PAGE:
Sarah Everard reveals ingrained misogyny in UK society and its judicial system

The abduction and murder of 33-year-old Sarah Everard who was walking home in south London on March 3, has produced an outpouring of sympathetic grief from the nation’s women and those who care for them

Perhaps this overwhelming response to an event that is tragically not at all unprecedented, has to do with the fact that the accused is a Metropolitan policeman. But it is also the response of people who are aware of the tide of domestic violence which has increased under lockdown, and the experiences of sexual harassment, degradation, trolling and stalking which have afflicted so many young women in the UK, experiences which they have been sharing in unparalleled numbers. The political class and the media recognised very quickly that they had another potential George Floyd moment on their hands.

Photo: One of the many vigils held across the UK. In Sheffield, over one hundred people attended to lay flowers and light candles.

Why they thought they could get away with the Metropolitan police forcibly removing the speakers from the rostrum for a peaceful vigil in solidarity with Sarah and her family, attended by hundreds of women and men on March 13, it’s hard to tell. Four women were arrested for breaches of COVID-19 regulations, but the pictures which went round the world of the resulting scrummage with five burly policemen forcing a masked young woman to the ground showed conclusively that it was not ‘social distancing’ they were after. This had more to do with landmark government legislation currently going through Westminster that strengthens police discretionary powers against ‘protest’, now being extended to include any action deemed by them to be publicly disruptive. This has rightly been described as  part of the UK Government’s “trumped-up war on woke.”

Nothing however, not even Meghan’s revelations, have deflected attention from the wave of new questions being posed by the social media commentary on Sarah Everard’s tragic death. What is misogyny? What is the link between these extreme acts and the whole spectrum of male abuse and humiliation of women at home and in public? Why aren’t we surprised that the killer accused of her death is a policeman? Is there a relationship between the ‘pandemic’ of domestic abuse that people were flagging up even before COVID-19 and the sheer predominance on our TV screens of fictional entertainment that dwells lovingly on the killing of women? Or the new access to online pornography? Or the backlash against feminism?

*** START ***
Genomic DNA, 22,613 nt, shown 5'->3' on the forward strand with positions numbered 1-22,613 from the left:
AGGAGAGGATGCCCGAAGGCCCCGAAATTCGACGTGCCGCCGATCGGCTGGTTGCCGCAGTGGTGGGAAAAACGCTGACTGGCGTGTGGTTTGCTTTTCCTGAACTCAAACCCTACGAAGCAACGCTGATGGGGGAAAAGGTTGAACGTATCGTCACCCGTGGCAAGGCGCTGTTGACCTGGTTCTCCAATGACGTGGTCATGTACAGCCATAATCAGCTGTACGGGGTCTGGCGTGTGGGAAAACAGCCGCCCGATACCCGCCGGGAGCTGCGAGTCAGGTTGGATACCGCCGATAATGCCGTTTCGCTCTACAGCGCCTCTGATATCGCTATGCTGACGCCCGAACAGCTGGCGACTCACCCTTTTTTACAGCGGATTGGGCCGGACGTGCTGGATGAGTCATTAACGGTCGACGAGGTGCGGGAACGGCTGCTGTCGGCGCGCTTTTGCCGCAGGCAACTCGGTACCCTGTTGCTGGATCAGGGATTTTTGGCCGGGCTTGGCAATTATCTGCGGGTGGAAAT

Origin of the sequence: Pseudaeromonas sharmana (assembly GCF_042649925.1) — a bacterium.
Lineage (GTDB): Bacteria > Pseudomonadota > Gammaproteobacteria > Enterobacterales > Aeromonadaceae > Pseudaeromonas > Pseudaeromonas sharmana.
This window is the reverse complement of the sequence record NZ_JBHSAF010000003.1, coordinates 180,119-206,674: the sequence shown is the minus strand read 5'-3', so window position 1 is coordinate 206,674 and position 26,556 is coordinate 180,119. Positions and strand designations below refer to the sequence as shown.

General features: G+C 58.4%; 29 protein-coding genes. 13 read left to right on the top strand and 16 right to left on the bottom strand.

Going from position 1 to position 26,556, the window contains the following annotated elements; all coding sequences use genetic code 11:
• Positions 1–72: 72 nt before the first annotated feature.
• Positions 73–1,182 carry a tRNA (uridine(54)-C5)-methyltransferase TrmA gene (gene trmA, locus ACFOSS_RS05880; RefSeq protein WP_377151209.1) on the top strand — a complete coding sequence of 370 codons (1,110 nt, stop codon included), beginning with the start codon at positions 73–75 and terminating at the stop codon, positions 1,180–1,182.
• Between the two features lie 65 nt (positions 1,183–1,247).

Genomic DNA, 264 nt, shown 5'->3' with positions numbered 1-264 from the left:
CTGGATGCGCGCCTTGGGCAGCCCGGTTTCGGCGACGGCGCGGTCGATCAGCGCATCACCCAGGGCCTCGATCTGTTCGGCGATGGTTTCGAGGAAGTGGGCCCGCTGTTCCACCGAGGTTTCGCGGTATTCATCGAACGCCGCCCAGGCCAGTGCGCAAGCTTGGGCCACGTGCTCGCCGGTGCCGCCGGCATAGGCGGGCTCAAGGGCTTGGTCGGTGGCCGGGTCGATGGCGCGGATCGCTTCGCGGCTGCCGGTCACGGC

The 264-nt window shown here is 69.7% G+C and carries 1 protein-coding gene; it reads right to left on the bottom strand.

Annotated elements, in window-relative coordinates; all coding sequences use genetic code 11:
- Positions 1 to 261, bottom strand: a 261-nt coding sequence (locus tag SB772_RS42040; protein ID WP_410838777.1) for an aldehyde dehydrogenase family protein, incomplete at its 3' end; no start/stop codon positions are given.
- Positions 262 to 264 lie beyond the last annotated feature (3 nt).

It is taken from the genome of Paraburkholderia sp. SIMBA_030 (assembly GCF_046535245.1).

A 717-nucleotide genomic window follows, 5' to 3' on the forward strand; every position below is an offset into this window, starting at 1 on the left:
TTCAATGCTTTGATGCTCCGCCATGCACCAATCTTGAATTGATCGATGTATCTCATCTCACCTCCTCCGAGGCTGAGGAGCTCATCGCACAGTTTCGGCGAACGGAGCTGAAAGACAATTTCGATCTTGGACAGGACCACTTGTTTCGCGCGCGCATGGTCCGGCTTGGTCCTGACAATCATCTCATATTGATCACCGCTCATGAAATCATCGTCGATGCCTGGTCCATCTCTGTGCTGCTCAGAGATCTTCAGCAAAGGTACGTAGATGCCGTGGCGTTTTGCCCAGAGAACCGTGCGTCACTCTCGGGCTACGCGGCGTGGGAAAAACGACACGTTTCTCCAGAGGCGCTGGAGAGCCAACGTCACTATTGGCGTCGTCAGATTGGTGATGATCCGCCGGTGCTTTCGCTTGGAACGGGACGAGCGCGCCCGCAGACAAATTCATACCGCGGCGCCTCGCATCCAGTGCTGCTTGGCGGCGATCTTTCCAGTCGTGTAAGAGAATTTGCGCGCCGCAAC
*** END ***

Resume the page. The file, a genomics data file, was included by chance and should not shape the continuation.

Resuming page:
Women want answers, and they want action to be taken this time which will make a difference

They talk about tackling the disgracefully low rate of successful prosecutions against alleged rapists. How the whole judicial system needs to be overhauled. They talk about rethinking how masculinity is inculcated in the earliest months and years, and how to improve ‘relationship studies’ in schools. There is a feeling, akin to the George Floyd moment — that really following up on all these questions will take us uncomfortably close to some of the basic thuggish motors of what UK society and culture has become. But this time, we can’t afford to look away.

At the very same moment, Boris Johnson, not content with a police bill that makes defacing statues and monuments punishable by up to 10 years in jail (a harsher punishment than that meted out to rapists as some Labour MPs have pointed out) , has chosen to unveil the biggest defence increase since the early days of Margaret Thatcher’s premiership, of £21.5bn, on swarm attacks of drones that can paralyse the enemy, and by increasing its nuclear arsenal for the first time since the Cold War. Given the challenges of pandemics and climate crisis that the entire international community faces, ratcheting up global tensions and squandering our much-needed resources to do so is a calculated gauntlet thrown down to all those who really hoped he had meant to tackle inequality and ‘build back better’.

But this glimpse of his ‘global Britain’ only makes the conversations we all need to have about masculinity and the quest for control that comes from power waged over nature, fellow men and women that much more urgent. The feminist movement needs to think about force, violence and war — and the real strength which lies in mutual vulnerability once recognised — vulnerability between human beings, including men and women, and the mutual vulnerability of ‘man’ and nature.

The views and opinions expressed here are those of the author and do not necessarily reflect DiEM25’s official policies or positions.

Photo Source 1: Gerry Popplestone on Flickr

Photo Source 2: Tim Dennell on Flickr

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